Let me put my cards on the table. I am a researcher. I work in a university. As a social scientist, I get paid to better understand the world in which we live and I choose to focus on poverty. Therefore, I have a vested interest when I say that research on poverty is important and that academics can be useful allies in the fight against poverty. I understand the arguments that we already know much about poverty and that our priority should be tackling it. I also understand the view that research about poverty should be led by people experiencing poverty, as they are best placed to understand what it is like to live with it. But I would argue that numbers also matter, numbers shed light on aspects of poverty that we tend to ignore, and that part of what we do to tackle poverty in Scotland must be shaped by evidence. Here, I draw from recent evidence on poverty in Scotland to identify three issues that should shape our anti-poverty activity in the years’ ahead.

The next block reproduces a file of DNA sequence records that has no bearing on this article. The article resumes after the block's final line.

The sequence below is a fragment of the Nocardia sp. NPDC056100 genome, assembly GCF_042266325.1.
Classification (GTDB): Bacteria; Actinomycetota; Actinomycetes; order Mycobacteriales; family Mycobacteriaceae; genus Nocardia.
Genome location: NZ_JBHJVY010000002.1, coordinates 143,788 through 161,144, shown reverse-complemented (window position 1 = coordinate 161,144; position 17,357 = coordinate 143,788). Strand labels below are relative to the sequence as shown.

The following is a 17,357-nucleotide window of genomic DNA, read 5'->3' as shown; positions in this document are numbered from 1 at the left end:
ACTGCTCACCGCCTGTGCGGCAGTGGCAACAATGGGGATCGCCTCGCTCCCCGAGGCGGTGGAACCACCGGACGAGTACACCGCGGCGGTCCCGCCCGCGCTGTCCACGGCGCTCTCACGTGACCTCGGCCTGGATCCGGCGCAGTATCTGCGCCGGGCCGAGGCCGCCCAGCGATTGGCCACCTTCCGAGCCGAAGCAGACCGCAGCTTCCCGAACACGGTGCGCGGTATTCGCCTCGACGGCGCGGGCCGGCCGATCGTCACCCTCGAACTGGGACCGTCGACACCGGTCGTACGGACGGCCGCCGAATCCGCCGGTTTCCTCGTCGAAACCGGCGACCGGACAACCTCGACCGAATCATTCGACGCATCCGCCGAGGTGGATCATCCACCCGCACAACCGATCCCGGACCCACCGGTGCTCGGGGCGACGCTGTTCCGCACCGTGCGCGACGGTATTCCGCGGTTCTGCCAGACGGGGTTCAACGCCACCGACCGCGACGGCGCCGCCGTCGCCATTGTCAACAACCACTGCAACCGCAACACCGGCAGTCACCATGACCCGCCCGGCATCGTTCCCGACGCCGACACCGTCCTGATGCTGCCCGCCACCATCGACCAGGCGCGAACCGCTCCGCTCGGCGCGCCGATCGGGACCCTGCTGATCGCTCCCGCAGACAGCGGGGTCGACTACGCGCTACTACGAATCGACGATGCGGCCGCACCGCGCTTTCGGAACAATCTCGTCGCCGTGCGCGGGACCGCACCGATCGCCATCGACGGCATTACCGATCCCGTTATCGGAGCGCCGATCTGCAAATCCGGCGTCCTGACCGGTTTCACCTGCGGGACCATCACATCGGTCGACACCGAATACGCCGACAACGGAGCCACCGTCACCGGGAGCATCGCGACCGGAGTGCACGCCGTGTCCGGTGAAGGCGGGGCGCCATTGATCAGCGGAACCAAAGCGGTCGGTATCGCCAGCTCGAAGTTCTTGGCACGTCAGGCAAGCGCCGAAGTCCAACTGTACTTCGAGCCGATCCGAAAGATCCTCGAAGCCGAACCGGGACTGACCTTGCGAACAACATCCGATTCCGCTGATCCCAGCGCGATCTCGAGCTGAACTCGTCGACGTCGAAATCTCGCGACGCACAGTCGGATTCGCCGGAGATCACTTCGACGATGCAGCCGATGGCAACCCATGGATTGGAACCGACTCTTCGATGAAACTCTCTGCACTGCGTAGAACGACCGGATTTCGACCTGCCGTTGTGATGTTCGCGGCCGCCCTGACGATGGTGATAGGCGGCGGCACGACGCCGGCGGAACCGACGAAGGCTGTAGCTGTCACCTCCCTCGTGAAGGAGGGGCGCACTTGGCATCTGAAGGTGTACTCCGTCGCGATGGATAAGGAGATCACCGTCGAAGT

|Number of pages||2|
|Specialist publication||Scottish Anti Poverty Review|
|Publication status||Published - 2014|
- child poverty